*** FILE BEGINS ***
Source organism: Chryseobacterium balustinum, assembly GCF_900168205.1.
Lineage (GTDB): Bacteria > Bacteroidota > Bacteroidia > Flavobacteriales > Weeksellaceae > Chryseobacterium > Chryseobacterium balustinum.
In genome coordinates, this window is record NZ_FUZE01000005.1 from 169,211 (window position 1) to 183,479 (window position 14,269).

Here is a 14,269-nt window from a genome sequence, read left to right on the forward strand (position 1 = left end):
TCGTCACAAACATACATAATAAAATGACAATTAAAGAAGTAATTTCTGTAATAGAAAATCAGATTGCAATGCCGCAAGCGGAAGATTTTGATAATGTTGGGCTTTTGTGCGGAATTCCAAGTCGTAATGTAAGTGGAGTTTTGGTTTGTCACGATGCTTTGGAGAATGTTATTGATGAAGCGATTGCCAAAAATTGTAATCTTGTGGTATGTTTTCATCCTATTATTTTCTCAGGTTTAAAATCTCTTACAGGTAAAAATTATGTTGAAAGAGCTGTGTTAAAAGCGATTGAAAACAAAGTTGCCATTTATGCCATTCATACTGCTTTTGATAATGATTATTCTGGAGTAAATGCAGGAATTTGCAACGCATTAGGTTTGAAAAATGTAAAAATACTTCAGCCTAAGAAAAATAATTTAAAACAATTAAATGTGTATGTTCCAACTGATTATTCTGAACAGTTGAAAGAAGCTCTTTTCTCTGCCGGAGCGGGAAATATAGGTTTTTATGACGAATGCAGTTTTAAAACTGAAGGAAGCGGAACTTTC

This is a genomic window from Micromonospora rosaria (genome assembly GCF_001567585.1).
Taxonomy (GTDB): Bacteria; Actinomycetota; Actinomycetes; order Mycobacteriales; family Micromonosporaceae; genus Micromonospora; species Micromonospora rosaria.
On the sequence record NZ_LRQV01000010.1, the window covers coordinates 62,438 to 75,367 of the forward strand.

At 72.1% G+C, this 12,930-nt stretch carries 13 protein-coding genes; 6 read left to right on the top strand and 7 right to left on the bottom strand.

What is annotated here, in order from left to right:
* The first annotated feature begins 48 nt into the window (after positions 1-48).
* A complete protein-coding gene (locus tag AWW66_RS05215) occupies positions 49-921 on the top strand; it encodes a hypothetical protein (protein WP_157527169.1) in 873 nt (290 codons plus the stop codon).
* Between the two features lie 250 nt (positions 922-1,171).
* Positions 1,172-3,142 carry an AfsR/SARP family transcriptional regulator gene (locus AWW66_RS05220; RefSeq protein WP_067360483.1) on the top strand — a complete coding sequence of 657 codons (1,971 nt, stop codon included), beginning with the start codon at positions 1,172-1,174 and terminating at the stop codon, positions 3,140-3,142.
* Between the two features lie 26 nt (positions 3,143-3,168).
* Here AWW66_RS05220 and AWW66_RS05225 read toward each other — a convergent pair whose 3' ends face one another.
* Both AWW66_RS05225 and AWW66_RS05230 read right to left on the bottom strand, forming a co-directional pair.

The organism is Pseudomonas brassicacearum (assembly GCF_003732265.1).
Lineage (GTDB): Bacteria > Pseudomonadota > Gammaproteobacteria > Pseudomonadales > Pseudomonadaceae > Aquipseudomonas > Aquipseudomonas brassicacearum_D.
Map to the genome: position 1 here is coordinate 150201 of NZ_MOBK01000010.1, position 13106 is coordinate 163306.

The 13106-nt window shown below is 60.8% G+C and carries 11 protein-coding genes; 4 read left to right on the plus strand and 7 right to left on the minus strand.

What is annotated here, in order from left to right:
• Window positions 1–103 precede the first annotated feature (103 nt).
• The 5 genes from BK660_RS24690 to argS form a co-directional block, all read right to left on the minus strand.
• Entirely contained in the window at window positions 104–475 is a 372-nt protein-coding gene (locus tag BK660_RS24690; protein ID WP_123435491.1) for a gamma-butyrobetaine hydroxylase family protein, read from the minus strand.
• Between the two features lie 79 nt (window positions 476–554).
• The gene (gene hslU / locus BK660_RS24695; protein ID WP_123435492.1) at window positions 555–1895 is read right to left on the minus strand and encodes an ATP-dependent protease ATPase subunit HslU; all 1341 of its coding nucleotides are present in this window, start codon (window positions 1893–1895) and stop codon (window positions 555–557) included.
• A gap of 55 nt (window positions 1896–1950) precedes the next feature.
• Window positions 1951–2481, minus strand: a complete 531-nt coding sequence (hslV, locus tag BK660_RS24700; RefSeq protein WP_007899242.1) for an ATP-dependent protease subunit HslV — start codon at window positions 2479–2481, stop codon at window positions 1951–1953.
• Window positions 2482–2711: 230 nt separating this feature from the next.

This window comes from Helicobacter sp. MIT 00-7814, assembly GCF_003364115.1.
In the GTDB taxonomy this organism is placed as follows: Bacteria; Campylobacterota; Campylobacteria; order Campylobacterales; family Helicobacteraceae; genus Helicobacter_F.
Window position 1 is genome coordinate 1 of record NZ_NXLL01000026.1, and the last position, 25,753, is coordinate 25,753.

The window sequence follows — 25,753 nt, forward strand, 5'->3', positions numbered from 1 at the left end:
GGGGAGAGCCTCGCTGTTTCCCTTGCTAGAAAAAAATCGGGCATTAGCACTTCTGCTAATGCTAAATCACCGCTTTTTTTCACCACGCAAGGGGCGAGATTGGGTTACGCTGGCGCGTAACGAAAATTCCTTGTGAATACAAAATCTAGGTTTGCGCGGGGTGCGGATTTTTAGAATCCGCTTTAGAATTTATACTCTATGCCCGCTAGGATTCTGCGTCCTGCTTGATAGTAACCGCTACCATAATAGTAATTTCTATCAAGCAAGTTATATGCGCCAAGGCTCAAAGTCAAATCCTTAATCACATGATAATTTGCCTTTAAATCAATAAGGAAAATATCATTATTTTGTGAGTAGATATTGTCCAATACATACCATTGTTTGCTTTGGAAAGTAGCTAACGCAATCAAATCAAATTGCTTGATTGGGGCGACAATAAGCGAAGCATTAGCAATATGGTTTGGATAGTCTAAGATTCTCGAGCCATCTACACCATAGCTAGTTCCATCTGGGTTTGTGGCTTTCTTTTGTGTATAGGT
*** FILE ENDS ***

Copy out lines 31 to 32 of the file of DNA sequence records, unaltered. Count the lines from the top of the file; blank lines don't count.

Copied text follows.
This window comes from Helicobacter sp. MIT 00-7814, assembly GCF_003364115.1.
In the GTDB taxonomy this organism is placed as follows: Bacteria; Campylobacterota; Campylobacteria; order Campylobacterales; family Helicobacteraceae; genus Helicobacter_F.